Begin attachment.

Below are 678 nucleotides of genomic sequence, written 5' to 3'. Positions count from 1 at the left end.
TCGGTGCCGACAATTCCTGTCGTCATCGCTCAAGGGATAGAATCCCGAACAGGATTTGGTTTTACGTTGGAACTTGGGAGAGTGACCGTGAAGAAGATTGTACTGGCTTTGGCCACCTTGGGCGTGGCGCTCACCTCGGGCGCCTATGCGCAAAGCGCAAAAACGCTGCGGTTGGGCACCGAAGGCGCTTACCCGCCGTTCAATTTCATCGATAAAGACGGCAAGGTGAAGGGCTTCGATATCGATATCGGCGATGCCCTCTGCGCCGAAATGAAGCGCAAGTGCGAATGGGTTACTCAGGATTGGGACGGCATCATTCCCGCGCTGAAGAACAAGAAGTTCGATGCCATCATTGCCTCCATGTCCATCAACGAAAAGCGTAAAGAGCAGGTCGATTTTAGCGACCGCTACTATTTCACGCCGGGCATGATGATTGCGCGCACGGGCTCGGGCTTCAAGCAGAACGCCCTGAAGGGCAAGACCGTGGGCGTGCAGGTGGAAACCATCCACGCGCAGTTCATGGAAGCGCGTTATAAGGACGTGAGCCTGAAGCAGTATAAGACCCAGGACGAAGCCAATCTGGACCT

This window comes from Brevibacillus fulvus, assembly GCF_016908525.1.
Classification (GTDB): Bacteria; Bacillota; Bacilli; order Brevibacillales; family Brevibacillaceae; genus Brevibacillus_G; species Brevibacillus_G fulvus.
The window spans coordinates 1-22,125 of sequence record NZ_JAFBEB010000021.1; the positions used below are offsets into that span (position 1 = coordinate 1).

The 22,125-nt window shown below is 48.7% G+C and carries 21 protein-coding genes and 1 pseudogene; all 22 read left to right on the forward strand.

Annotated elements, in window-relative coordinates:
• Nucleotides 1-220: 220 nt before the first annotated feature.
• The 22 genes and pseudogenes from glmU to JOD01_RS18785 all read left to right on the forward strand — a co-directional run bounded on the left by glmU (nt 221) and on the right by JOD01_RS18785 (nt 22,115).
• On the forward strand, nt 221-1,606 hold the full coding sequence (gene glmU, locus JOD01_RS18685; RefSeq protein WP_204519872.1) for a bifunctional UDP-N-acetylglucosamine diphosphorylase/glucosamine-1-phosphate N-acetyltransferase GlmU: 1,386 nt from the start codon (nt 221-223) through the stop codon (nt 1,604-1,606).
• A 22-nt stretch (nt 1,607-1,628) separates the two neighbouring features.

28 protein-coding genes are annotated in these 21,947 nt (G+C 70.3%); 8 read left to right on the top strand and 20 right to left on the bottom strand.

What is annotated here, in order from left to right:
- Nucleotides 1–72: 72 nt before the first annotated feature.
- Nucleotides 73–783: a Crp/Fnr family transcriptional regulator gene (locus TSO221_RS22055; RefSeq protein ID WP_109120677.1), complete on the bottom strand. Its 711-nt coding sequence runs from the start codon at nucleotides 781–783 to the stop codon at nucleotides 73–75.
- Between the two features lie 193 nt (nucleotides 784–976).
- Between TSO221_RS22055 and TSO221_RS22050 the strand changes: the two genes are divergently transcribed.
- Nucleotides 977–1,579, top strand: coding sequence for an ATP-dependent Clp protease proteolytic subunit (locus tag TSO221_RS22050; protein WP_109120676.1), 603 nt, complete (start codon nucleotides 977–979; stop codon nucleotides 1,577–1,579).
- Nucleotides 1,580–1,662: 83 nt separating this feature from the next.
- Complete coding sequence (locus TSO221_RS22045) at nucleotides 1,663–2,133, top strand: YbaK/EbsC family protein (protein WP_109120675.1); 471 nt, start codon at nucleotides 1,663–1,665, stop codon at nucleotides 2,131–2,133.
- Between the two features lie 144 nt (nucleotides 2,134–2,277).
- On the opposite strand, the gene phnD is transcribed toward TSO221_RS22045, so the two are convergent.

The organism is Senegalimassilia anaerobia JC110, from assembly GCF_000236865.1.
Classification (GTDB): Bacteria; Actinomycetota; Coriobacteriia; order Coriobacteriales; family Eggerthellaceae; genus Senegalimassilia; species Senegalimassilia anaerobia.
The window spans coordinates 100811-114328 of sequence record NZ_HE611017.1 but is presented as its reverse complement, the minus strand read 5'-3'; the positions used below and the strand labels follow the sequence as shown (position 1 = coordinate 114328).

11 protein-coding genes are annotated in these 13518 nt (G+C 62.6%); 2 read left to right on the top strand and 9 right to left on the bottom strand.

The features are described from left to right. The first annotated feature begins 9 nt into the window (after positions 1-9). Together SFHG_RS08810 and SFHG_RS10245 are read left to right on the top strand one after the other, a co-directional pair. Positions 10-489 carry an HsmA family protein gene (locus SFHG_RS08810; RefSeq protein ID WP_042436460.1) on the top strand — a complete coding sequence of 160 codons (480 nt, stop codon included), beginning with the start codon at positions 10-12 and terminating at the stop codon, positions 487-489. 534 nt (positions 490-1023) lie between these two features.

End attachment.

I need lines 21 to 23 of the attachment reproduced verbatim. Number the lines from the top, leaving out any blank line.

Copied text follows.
- Between the two features lie 144 nt (nucleotides 2,134–2,277).
- On the opposite strand, the gene phnD is transcribed toward TSO221_RS22045, so the two are convergent.

The organism is Senegalimassilia anaerobia JC110, from assembly GCF_000236865.1.